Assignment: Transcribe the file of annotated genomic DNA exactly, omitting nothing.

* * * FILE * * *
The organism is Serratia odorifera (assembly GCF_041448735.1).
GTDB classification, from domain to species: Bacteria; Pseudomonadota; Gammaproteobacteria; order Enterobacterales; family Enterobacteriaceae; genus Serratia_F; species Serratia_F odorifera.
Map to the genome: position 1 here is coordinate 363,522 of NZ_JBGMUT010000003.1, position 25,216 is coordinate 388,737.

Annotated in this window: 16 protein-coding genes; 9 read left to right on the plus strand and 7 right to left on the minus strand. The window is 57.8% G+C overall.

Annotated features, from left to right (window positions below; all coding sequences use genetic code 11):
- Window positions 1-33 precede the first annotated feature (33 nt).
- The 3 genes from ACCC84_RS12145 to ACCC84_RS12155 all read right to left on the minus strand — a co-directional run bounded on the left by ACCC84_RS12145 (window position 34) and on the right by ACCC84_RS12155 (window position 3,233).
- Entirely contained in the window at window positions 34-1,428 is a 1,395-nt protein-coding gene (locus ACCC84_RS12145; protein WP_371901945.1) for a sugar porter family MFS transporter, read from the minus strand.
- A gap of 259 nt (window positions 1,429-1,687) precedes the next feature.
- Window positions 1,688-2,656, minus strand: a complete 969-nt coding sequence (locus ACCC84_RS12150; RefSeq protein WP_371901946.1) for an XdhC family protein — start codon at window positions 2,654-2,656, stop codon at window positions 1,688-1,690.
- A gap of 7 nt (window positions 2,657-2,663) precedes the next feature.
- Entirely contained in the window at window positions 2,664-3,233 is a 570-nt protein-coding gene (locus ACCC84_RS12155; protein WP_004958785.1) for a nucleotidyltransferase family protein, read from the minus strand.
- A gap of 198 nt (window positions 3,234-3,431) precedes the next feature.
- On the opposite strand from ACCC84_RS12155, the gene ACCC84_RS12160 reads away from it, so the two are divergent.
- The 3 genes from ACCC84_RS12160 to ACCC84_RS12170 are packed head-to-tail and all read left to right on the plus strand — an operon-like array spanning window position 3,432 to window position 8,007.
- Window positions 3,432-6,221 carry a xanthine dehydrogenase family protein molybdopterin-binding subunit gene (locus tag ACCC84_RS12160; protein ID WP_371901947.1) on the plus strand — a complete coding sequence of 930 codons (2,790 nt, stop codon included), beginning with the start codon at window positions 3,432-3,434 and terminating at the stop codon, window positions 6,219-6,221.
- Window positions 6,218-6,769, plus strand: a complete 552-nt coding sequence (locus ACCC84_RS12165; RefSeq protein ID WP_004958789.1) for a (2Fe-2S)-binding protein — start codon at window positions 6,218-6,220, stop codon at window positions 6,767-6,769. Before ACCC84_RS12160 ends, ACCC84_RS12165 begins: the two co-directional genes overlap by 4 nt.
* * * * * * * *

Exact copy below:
The organism is Serratia odorifera (assembly GCF_041448735.1).
GTDB classification, from domain to species: Bacteria; Pseudomonadota; Gammaproteobacteria; order Enterobacterales; family Enterobacteriaceae; genus Serratia_F; species Serratia_F odorifera.
Map to the genome: position 1 here is coordinate 363,522 of NZ_JBGMUT010000003.1, position 25,216 is coordinate 388,737.

Annotated in this window: 16 protein-coding genes; 9 read left to right on the plus strand and 7 right to left on the minus strand. The window is 57.8% G+C overall.

Annotated features, from left to right (window positions below; all coding sequences use genetic code 11):
- Window positions 1-33 precede the first annotated feature (33 nt).
- The 3 genes from ACCC84_RS12145 to ACCC84_RS12155 all read right to left on the minus strand — a co-directional run bounded on the left by ACCC84_RS12145 (window position 34) and on the right by ACCC84_RS12155 (window position 3,233).
- Entirely contained in the window at window positions 34-1,428 is a 1,395-nt protein-coding gene (locus ACCC84_RS12145; protein WP_371901945.1) for a sugar porter family MFS transporter, read from the minus strand.
- A gap of 259 nt (window positions 1,429-1,687) precedes the next feature.
- Window positions 1,688-2,656, minus strand: a complete 969-nt coding sequence (locus ACCC84_RS12150; RefSeq protein WP_371901946.1) for an XdhC family protein — start codon at window positions 2,654-2,656, stop codon at window positions 1,688-1,690.
- A gap of 7 nt (window positions 2,657-2,663) precedes the next feature.
- Entirely contained in the window at window positions 2,664-3,233 is a 570-nt protein-coding gene (locus ACCC84_RS12155; protein WP_004958785.1) for a nucleotidyltransferase family protein, read from the minus strand.
- A gap of 198 nt (window positions 3,234-3,431) precedes the next feature.
- On the opposite strand from ACCC84_RS12155, the gene ACCC84_RS12160 reads away from it, so the two are divergent.
- The 3 genes from ACCC84_RS12160 to ACCC84_RS12170 are packed head-to-tail and all read left to right on the plus strand — an operon-like array spanning window position 3,432 to window position 8,007.
- Window positions 3,432-6,221 carry a xanthine dehydrogenase family protein molybdopterin-binding subunit gene (locus tag ACCC84_RS12160; protein ID WP_371901947.1) on the plus strand — a complete coding sequence of 930 codons (2,790 nt, stop codon included), beginning with the start codon at window positions 3,432-3,434 and terminating at the stop codon, window positions 6,219-6,221.
- Window positions 6,218-6,769, plus strand: a complete 552-nt coding sequence (locus ACCC84_RS12165; RefSeq protein ID WP_004958789.1) for a (2Fe-2S)-binding protein — start codon at window positions 6,218-6,220, stop codon at window positions 6,767-6,769. Before ACCC84_RS12160 ends, ACCC84_RS12165 begins: the two co-directional genes overlap by 4 nt.